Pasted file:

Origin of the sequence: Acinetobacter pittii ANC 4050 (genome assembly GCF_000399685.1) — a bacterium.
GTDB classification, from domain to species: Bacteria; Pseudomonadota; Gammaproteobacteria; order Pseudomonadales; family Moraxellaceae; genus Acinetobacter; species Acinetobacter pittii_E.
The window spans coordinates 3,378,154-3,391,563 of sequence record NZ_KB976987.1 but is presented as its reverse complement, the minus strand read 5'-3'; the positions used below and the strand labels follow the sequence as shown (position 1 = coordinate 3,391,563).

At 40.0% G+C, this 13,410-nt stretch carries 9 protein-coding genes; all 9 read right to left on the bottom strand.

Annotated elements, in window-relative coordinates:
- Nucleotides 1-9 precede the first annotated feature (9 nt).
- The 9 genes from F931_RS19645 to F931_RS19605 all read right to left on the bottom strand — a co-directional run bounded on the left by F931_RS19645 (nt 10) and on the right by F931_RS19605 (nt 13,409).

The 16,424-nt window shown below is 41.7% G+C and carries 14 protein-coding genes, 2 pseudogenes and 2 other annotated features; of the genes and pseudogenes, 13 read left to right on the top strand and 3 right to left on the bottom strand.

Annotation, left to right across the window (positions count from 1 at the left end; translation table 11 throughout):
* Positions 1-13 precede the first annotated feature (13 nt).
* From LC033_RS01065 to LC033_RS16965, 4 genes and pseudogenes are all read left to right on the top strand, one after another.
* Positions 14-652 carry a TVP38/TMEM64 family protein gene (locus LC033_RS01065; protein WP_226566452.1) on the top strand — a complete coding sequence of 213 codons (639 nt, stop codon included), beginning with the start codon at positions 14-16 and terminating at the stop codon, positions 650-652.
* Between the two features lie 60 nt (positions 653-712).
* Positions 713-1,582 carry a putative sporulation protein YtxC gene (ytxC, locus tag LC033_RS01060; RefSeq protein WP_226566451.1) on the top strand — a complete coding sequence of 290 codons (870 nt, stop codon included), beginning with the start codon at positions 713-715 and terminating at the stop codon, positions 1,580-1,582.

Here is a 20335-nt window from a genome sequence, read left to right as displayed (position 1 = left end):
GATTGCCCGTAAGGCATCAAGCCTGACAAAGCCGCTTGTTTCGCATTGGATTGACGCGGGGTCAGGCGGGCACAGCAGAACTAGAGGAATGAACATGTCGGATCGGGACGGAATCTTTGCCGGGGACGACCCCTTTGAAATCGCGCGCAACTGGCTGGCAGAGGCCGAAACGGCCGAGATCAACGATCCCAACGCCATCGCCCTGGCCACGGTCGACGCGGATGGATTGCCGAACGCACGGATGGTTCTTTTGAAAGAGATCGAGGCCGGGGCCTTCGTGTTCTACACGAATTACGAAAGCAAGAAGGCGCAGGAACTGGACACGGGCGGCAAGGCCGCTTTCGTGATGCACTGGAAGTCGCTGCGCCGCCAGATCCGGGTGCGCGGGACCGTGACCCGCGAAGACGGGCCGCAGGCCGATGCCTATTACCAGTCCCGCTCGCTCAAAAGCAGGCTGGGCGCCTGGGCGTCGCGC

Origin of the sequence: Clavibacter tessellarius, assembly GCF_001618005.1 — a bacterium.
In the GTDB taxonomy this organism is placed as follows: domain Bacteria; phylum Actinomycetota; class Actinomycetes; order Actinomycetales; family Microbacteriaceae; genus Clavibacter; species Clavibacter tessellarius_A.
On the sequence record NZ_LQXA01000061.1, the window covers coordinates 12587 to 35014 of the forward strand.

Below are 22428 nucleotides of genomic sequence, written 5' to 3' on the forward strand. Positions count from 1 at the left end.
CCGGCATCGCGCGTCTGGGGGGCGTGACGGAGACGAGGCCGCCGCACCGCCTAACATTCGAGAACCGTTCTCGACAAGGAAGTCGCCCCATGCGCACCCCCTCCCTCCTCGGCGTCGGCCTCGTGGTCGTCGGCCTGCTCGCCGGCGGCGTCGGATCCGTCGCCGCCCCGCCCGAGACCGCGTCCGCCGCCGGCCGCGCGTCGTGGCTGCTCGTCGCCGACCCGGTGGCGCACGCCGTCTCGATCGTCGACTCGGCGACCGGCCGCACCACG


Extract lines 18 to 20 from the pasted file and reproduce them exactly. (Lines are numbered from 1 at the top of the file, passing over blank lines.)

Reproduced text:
In the GTDB taxonomy this organism is placed as follows: domain Bacteria; phylum Actinomycetota; class Actinomycetes; order Actinomycetales; family Microbacteriaceae; genus Clavibacter; species Clavibacter tessellarius_A.
On the sequence record NZ_LQXA01000061.1, the window covers coordinates 12587 to 35014 of the forward strand.

Below are 22428 nucleotides of genomic sequence, written 5' to 3' on the forward strand. Positions count from 1 at the left end.